Second-hand science

Licensed to build concrete structures on the ground, it would be quite a deadly thing for an architect to be building castles in the air.

Second-hand science

Having fun: Sangeet Sharma

Manpriya Singh

Licensed to build concrete structures on the ground, it would be quite a deadly thing for an architect to be building castles in the air. Well, architect Sangeet Sharma does so. Quite Happily. And after 25 years of practice! 

With his sixth book, Castles in the Air: Misadventures of a Profession, the architect- turned-author lays bare the profession brick by brick. “It’s a satire on the profession of architecture,” he laughs, admitting to be the traitor, who lets the readers in on the inside working of the profession. Be it the architecture colleges which are always the “second choice.” He adds, “But that’s true, architecture is always the second choice and architecture colleges are generally given the step-motherly treatment compared to their engineering counterparts.” 

It’s not tough to find college freshers exchanging notes on what led them to choose the profession. Anyway, “It’s good if we all can laugh at ourselves.” 

And many good hearty throaty laughs he promises with the book. “I’d say every aspect of an architect’s life has been dealt with in an entertaining manner. Right from college admissions to practicing to dealing with plumbers, contactors, clueless but demanding clients, it’s one hell of a ride,” says the architect currently practicing out of Chandigarh. 

The unsung profession 

No one considers it all that demanding and certainly no one considers it noble. “Come to look at it, it’s about building a roof and a shelter over a man.” Nudge him to share the worst part of being an architect and he doesn’t take long to answer. “It’s a thankless job. Despite what we do and all we put in, it’s not hard to come across the owners who eventually tell everybody, ‘Saara kuch maine banaya, architect ne kuch ni kiya,” he laughs. 

For the fictional book inspired by true events and experiences, the author follows the format of Appear and Disappear, which is all the characters come and go and keep doing so throughout out the book.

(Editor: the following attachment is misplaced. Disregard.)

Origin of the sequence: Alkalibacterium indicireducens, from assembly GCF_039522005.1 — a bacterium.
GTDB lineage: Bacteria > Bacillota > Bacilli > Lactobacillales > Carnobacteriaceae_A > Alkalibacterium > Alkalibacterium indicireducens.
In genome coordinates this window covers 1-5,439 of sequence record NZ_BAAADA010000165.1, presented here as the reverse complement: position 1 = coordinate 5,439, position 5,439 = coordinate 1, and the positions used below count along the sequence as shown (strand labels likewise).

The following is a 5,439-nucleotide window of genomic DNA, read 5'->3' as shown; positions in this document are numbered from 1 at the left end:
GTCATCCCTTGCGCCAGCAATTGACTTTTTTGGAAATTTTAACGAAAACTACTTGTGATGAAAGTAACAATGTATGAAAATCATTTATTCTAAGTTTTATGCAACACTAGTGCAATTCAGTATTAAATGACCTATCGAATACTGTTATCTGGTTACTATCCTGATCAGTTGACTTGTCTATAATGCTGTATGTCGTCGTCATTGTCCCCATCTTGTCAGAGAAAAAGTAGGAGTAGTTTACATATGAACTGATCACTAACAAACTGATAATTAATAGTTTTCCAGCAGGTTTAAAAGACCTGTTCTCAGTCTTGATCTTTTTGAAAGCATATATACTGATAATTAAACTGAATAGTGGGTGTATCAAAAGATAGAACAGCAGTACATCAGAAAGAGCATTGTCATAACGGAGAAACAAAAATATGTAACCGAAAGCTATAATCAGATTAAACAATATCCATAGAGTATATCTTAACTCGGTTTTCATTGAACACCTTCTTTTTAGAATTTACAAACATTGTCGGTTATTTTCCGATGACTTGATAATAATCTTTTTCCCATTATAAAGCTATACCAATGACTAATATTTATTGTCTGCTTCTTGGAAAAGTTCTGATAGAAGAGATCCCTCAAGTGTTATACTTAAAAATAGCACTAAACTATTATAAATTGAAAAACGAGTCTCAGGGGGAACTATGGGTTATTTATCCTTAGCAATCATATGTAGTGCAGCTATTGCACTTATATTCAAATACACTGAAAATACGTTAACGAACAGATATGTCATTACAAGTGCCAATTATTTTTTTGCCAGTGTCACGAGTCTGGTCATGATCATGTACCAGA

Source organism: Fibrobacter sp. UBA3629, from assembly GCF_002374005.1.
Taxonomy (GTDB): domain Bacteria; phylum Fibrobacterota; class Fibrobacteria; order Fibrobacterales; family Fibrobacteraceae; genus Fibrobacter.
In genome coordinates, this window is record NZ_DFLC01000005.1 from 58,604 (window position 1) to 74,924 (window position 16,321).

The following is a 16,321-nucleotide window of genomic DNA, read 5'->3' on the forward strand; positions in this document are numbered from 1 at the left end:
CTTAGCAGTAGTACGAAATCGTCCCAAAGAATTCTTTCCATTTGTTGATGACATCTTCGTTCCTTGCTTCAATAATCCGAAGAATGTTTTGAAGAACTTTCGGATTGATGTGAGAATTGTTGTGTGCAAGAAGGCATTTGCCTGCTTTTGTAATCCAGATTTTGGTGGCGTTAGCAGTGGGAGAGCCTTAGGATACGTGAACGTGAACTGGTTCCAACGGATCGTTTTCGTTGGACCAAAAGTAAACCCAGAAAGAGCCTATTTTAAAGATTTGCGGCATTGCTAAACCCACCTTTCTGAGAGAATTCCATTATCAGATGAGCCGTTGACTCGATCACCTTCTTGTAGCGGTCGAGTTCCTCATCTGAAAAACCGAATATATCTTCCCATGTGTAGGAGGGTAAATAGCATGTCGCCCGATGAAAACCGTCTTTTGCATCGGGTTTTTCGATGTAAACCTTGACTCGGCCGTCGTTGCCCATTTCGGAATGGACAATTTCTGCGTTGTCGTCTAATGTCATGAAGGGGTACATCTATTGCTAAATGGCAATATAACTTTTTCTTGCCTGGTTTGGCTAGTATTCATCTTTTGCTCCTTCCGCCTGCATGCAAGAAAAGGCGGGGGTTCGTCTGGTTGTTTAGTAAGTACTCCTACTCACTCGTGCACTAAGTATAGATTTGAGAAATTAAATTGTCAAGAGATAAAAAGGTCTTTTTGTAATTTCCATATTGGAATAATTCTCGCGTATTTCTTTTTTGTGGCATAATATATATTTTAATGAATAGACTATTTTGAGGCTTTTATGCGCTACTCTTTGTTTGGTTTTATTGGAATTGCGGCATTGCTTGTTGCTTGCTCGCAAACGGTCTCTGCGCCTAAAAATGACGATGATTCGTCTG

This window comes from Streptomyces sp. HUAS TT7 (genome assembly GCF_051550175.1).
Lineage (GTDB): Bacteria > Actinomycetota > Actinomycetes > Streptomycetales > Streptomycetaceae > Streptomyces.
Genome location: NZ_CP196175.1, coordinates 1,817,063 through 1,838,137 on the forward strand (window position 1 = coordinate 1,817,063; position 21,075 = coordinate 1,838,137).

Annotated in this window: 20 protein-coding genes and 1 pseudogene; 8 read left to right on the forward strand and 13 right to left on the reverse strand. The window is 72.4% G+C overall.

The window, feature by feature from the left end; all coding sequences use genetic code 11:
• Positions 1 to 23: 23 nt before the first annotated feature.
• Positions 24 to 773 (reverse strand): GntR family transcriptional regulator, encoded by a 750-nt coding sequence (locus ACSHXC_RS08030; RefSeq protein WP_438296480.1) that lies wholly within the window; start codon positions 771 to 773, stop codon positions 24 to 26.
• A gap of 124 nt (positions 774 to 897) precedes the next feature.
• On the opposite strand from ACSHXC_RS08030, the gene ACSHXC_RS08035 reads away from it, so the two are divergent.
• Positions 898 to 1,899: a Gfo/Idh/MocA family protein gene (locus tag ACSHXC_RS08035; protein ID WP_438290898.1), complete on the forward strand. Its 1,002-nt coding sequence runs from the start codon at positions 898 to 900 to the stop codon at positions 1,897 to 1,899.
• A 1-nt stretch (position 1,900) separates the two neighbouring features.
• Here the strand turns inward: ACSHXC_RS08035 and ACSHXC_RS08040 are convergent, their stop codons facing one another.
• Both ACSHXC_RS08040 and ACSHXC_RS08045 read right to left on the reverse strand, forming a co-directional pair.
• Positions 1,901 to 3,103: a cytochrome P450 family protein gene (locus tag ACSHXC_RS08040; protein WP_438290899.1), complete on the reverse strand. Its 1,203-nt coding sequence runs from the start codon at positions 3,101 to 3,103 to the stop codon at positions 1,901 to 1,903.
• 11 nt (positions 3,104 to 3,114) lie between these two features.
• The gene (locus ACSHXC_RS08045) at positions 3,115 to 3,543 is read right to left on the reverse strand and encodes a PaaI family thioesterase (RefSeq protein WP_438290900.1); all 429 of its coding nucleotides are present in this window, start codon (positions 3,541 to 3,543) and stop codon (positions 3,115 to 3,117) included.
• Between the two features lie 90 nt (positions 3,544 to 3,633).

“There is no traditional format of a protagonist and his life’s journey. It’s a collection of short episodes involving the characters that run throughout the book and with each episode being a story or a hilarious anecdote in itself,” adds architect, author, poet, architectural critic, artist, motivational speaker, thinker, and a musician. 

Considering it’s his sixth published work, we are sure they are many more in the offing.  “My next is a book on the buildings and structures of Amritsar. It’s to do with the history of architecture found in the city and yet another is a mystery.” Once again against the backdrop of architecture.  

manpriya@tribunemail.com 

Excerpts 

  • “Yaar, why is drawing shawing necessary for architecture?” Someone asked. “Because architects have to draw,” Jaswinder reasoned. “But I have never done any drawing; except for making bad caricatures of my teachers in class.”
  • Next was the drawing examination. The question read something like this: Imagine yourself in a doctor’s clinic and draw what all can be seen in the room.

Jaswinder was perplexed. He had walked to a doctor’s clinic when he had a severe toothache and sometimes, a deep bout of stomach infection after consuming too many makki di rotis…Who the hell would look around the doctor’s clinic when they enter with such pain.

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